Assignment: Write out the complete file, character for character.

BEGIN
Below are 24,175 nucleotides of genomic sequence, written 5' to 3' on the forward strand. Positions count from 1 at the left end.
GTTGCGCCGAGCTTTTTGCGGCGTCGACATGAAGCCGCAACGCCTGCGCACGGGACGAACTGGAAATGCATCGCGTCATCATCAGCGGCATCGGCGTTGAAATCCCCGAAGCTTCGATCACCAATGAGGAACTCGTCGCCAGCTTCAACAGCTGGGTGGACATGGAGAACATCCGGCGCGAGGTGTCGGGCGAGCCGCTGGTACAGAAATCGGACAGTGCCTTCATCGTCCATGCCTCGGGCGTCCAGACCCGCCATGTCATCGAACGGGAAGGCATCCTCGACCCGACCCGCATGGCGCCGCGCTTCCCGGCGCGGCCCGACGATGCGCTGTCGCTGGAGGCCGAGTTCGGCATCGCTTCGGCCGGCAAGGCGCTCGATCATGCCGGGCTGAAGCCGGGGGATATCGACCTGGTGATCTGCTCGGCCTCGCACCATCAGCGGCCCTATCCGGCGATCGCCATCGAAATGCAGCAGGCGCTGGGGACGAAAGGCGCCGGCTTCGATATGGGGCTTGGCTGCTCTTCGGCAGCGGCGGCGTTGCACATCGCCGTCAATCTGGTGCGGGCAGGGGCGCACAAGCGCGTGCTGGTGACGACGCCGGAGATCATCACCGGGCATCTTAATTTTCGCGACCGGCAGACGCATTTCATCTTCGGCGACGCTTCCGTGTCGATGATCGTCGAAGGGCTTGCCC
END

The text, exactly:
Below are 24,175 nucleotides of genomic sequence, written 5' to 3' on the forward strand. Positions count from 1 at the left end.
GTTGCGCCGAGCTTTTTGCGGCGTCGACATGAAGCCGCAACGCCTGCGCACGGGACGAACTGGAAATGCATCGCGTCATCATCAGCGGCATCGGCGTTGAAATCCCCGAAGCTTCGATCACCAATGAGGAACTCGTCGCCAGCTTCAACAGCTGGGTGGACATGGAGAACATCCGGCGCGAGGTGTCGGGCGAGCCGCTGGTACAGAAATCGGACAGTGCCTTCATCGTCCATGCCTCGGGCGTCCAGACCCGCCATGTCATCGAACGGGAAGGCATCCTCGACCCGACCCGCATGGCGCCGCGCTTCCCGGCGCGGCCCGACGATGCGCTGTCGCTGGAGGCCGAGTTCGGCATCGCTTCGGCCGGCAAGGCGCTCGATCATGCCGGGCTGAAGCCGGGGGATATCGACCTGGTGATCTGCTCGGCCTCGCACCATCAGCGGCCCTATCCGGCGATCGCCATCGAAATGCAGCAGGCGCTGGGGACGAAAGGCGCCGGCTTCGATATGGGGCTTGGCTGCTCTTCGGCAGCGGCGGCGTTGCACATCGCCGTCAATCTGGTGCGGGCAGGGGCGCACAAGCGCGTGCTGGTGACGACGCCGGAGATCATCACCGGGCATCTTAATTTTCGCGACCGGCAGACGCATTTCATCTTCGGCGACGCTTCCGTGTCGATGATCGTCGAAGGGCTTGCCC